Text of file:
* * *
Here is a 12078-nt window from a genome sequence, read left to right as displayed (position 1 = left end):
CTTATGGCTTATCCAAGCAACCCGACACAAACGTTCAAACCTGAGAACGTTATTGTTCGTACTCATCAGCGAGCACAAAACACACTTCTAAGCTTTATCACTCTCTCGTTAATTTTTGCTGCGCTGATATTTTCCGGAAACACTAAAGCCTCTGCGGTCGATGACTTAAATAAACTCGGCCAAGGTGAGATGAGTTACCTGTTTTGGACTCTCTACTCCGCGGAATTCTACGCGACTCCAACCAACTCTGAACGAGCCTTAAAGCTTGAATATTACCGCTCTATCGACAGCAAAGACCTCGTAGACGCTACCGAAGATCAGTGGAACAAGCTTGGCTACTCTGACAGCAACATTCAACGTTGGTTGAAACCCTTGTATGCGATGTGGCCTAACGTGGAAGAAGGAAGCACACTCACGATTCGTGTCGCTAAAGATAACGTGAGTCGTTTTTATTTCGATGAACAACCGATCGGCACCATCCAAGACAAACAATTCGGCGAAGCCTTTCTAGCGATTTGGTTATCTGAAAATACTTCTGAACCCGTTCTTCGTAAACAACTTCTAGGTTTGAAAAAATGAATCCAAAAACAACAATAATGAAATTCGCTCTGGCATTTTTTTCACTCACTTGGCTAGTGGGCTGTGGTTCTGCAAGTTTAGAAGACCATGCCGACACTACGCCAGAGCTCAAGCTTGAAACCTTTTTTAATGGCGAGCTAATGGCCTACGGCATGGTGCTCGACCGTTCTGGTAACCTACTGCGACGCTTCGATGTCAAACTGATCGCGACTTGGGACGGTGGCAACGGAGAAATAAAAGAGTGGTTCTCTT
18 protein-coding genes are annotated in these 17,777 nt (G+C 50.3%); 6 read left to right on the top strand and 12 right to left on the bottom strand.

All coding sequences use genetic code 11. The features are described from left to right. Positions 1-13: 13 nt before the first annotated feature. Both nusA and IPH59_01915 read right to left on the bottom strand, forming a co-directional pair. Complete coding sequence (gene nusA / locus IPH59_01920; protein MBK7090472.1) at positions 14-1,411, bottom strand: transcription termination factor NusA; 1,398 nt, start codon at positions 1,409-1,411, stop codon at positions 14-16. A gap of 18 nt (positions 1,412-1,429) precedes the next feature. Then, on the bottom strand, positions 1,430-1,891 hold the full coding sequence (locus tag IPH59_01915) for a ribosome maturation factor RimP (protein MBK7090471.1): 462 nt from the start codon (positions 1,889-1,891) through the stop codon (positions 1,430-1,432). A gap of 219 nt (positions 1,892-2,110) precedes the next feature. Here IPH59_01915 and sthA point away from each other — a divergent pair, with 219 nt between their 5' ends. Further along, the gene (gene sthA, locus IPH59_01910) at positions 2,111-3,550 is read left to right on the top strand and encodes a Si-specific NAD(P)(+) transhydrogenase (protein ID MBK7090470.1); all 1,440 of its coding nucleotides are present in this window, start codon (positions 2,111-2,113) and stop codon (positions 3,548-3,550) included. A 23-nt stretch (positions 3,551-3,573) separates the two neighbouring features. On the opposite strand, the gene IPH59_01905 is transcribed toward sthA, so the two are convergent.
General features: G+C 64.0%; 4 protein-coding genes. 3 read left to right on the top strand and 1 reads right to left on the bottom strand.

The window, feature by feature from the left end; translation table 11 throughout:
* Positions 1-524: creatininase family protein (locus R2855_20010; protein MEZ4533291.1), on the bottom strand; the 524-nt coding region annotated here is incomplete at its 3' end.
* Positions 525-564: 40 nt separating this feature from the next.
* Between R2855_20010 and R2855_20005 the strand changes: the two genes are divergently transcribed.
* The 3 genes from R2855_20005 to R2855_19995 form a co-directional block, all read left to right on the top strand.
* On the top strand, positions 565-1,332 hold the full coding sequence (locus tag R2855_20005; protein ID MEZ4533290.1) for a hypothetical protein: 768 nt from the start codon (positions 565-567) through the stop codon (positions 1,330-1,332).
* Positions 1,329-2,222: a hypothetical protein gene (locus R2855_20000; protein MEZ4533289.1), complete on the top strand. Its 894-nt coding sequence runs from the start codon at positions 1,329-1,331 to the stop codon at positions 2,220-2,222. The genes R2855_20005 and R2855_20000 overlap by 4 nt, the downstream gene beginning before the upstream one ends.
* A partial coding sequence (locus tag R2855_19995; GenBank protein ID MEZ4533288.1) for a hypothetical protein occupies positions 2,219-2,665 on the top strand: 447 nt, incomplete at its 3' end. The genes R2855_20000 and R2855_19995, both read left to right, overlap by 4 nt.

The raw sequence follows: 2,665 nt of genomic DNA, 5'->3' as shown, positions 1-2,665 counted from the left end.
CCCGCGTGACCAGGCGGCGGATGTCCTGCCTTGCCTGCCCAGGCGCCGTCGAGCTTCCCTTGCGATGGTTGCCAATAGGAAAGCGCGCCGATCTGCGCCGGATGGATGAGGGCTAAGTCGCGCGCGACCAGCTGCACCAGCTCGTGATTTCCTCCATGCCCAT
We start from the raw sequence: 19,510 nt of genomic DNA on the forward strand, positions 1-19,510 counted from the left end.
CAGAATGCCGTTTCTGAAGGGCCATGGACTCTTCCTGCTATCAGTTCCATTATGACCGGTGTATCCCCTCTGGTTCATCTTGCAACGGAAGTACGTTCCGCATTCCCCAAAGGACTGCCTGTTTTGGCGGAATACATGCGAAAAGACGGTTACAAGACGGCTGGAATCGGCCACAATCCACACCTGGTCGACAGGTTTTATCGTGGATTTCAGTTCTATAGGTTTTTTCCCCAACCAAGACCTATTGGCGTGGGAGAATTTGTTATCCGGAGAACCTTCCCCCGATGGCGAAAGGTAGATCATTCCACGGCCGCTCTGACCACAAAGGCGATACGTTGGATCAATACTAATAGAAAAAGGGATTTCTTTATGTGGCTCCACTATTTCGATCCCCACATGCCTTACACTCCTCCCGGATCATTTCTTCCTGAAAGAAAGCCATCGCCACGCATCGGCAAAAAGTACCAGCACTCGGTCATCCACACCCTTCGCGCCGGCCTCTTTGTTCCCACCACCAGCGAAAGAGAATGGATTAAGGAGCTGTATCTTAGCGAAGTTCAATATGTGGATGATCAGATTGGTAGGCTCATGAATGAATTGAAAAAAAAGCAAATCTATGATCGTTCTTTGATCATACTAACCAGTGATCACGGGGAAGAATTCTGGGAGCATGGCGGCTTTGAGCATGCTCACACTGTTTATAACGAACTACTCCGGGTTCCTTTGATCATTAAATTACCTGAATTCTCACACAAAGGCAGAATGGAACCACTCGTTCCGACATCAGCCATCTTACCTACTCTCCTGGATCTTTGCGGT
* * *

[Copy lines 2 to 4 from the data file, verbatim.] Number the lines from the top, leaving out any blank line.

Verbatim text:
CTTATGGCTTATCCAAGCAACCCGACACAAACGTTCAAACCTGAGAACGTTATTGTTCGTACTCATCAGCGAGCACAAAACACACTTCTAAGCTTTATCACTCTCTCGTTAATTTTTGCTGCGCTGATATTTTCCGGAAACACTAAAGCCTCTGCGGTCGATGACTTAAATAAACTCGGCCAAGGTGAGATGAGTTACCTGTTTTGGACTCTCTACTCCGCGGAATTCTACGCGACTCCAACCAACTCTGAACGAGCCTTAAAGCTTGAATATTACCGCTCTATCGACAGCAAAGACCTCGTAGACGCTACCGAAGATCAGTGGAACAAGCTTGGCTACTCTGACAGCAACATTCAACGTTGGTTGAAACCCTTGTATGCGATGTGGCCTAACGTGGAAGAAGGAAGCACACTCACGATTCGTGTCGCTAAAGATAACGTGAGTCGTTTTTATTTCGATGAACAACCGATCGGCACCATCCAAGACAAACAATTCGGCGAAGCCTTTCTAGCGATTTGGTTATCTGAAAATACTTCTGAACCCGTTCTTCGTAAACAACTTCTAGGTTTGAAAAAATGAATCCAAAAACAACAATAATGAAATTCGCTCTGGCATTTTTTTCACTCACTTGGCTAGTGGGCTGTGGTTCTGCAAGTTTAGAAGACCATGCCGACACTACGCCAGAGCTCAAGCTTGAAACCTTTTTTAATGGCGAGCTAATGGCCTACGGCATGGTGCTCGACCGTTCTGGTAACCTACTGCGACGCTTCGATGTCAAACTGATCGCGACTTGGGACGGTGGCAACGGAGAAATAAAAGAGTGGTTCTCTT
18 protein-coding genes are annotated in these 17,777 nt (G+C 50.3%); 6 read left to right on the top strand and 12 right to left on the bottom strand.

All coding sequences use genetic code 11. The features are described from left to right. Positions 1-13: 13 nt before the first annotated feature. Both nusA and IPH59_01915 read right to left on the bottom strand, forming a co-directional pair. Complete coding sequence (gene nusA / locus IPH59_01920; protein MBK7090472.1) at positions 14-1,411, bottom strand: transcription termination factor NusA; 1,398 nt, start codon at positions 1,409-1,411, stop codon at positions 14-16. A gap of 18 nt (positions 1,412-1,429) precedes the next feature. Then, on the bottom strand, positions 1,430-1,891 hold the full coding sequence (locus tag IPH59_01915) for a ribosome maturation factor RimP (protein MBK7090471.1): 462 nt from the start codon (positions 1,889-1,891) through the stop codon (positions 1,430-1,432). A gap of 219 nt (positions 1,892-2,110) precedes the next feature. Here IPH59_01915 and sthA point away from each other — a divergent pair, with 219 nt between their 5' ends. Further along, the gene (gene sthA, locus IPH59_01910) at positions 2,111-3,550 is read left to right on the top strand and encodes a Si-specific NAD(P)(+) transhydrogenase (protein ID MBK7090470.1); all 1,440 of its coding nucleotides are present in this window, start codon (positions 2,111-2,113) and stop codon (positions 3,548-3,550) included. A 23-nt stretch (positions 3,551-3,573) separates the two neighbouring features. On the opposite strand, the gene IPH59_01905 is transcribed toward sthA, so the two are convergent.